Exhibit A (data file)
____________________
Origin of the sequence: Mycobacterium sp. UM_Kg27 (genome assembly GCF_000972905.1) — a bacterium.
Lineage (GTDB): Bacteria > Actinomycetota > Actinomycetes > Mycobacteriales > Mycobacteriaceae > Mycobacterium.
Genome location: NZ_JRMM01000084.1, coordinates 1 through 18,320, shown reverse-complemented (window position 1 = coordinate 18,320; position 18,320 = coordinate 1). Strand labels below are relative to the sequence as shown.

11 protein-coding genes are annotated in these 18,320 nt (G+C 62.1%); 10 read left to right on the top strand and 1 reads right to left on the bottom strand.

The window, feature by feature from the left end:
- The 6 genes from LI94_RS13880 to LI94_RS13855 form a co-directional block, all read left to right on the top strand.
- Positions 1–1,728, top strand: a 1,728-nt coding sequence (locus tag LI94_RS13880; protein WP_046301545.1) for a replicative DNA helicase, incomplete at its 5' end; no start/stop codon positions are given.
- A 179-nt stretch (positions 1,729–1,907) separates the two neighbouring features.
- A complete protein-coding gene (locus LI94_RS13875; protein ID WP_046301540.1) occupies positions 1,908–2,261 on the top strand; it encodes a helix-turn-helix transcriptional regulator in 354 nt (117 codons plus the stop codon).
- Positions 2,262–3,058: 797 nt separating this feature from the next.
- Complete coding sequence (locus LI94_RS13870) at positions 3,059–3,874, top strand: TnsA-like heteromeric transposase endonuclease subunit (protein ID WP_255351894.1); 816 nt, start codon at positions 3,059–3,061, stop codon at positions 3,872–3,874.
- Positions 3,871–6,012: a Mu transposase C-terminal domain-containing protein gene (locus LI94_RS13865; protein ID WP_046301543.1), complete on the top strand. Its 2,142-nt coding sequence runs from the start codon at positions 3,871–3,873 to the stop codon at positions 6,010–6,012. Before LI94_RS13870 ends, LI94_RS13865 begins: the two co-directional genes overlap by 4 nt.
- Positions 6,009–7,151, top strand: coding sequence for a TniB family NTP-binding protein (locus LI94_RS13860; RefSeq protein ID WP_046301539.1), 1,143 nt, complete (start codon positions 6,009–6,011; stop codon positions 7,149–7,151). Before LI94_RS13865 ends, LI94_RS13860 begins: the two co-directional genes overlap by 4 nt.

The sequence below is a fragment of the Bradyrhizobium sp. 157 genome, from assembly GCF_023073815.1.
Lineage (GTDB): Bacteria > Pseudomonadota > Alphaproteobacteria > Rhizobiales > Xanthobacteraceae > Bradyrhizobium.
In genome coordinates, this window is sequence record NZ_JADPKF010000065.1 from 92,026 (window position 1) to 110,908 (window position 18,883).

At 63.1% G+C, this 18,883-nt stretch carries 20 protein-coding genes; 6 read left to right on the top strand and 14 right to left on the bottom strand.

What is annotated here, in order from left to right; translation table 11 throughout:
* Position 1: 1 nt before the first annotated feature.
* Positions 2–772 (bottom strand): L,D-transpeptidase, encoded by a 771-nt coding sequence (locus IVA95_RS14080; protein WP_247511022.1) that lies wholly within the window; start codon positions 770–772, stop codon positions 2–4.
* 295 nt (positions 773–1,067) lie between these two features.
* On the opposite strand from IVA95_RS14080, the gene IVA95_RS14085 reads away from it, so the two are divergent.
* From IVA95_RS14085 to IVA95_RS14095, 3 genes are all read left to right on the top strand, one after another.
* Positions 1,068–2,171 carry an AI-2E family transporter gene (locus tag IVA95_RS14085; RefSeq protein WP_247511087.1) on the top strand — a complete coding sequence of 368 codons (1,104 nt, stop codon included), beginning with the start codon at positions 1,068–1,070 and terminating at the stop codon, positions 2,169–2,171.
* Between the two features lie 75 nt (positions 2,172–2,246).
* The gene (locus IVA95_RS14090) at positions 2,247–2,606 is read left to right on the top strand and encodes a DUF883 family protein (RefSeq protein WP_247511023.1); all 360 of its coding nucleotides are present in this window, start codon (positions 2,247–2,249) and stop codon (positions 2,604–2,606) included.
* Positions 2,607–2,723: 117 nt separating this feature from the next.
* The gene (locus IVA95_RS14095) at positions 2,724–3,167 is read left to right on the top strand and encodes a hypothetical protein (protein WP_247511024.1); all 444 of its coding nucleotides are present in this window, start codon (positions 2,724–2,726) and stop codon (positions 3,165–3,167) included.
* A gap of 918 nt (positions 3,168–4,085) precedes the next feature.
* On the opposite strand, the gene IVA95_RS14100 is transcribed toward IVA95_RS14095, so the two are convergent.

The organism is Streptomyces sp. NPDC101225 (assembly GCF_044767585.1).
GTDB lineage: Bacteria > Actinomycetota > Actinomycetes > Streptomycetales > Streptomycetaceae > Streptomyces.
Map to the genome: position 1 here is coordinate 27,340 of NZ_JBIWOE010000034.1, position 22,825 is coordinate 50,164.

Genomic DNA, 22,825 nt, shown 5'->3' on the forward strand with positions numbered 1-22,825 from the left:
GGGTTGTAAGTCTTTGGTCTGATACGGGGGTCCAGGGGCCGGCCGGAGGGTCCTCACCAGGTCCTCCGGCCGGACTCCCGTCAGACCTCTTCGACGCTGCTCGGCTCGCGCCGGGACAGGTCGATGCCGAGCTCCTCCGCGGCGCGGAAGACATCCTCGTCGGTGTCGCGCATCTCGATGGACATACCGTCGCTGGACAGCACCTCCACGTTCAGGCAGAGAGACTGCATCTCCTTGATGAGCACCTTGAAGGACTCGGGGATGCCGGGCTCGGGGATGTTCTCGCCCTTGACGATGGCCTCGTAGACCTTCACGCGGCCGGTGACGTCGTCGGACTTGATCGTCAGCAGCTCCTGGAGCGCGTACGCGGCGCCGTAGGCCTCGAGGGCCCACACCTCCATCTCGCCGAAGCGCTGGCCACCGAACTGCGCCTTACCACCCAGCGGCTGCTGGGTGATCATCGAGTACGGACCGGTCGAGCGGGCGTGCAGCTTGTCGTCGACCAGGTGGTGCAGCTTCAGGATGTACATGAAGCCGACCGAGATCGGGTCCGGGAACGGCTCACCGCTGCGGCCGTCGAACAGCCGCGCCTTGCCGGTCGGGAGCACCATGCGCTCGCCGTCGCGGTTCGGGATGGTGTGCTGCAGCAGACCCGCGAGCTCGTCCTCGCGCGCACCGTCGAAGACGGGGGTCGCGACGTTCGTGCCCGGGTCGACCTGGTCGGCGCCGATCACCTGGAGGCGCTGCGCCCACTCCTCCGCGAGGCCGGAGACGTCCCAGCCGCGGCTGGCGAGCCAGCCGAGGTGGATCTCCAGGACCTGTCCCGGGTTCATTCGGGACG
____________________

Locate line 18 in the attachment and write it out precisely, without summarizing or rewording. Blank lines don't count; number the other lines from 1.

What is annotated here, in order from left to right; translation table 11 throughout: